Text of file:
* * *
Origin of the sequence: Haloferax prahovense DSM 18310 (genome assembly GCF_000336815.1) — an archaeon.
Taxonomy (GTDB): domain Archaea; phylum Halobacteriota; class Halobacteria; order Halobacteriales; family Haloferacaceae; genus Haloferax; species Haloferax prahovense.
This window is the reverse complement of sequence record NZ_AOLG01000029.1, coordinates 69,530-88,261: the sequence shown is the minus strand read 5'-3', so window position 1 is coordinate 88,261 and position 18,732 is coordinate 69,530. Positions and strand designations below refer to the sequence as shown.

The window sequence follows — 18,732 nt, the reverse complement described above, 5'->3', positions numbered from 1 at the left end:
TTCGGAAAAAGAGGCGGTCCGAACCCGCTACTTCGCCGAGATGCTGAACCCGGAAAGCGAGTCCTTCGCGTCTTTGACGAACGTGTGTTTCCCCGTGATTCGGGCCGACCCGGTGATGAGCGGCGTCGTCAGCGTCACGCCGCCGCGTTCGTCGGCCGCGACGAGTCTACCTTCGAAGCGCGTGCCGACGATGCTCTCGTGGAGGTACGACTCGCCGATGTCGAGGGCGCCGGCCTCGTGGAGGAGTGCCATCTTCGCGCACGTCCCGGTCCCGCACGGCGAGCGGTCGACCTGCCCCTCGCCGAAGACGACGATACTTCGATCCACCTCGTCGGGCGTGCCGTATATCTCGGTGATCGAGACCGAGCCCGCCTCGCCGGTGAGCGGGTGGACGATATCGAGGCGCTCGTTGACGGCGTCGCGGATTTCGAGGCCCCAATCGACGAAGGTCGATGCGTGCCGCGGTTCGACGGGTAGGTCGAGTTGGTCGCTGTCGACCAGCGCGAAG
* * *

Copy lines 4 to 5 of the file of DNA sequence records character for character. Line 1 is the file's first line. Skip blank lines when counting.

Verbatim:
The window sequence follows — 18,732 nt, the reverse complement described above, 5'->3', positions numbered from 1 at the left end:
TTCGGAAAAAGAGGCGGTCCGAACCCGCTACTTCGCCGAGATGCTGAACCCGGAAAGCGAGTCCTTCGCGTCTTTGACGAACGTGTGTTTCCCCGTGATTCGGGCCGACCCGGTGATGAGCGGCGTCGTCAGCGTCACGCCGCCGCGTTCGTCGGCCGCGACGAGTCTACCTTCGAAGCGCGTGCCGACGATGCTCTCGTGGAGGTACGACTCGCCGATGTCGAGGGCGCCGGCCTCGTGGAGGAGTGCCATCTTCGCGCACGTCCCGGTCCCGCACGGCGAGCGGTCGACCTGCCCCTCGCCGAAGACGACGATACTTCGATCCACCTCGTCGGGCGTGCCGTATATCTCGGTGATCGAGACCGAGCCCGCCTCGCCGGTGAGCGGGTGGACGATATCGAGGCGCTCGTTGACGGCGTCGCGGATTTCGAGGCCCCAATCGACGAAGGTCGATGCGTGCCGCGGTTCGACGGGTAGGTCGAGTTGGTCGCTGTCGACCAGCGCGAAG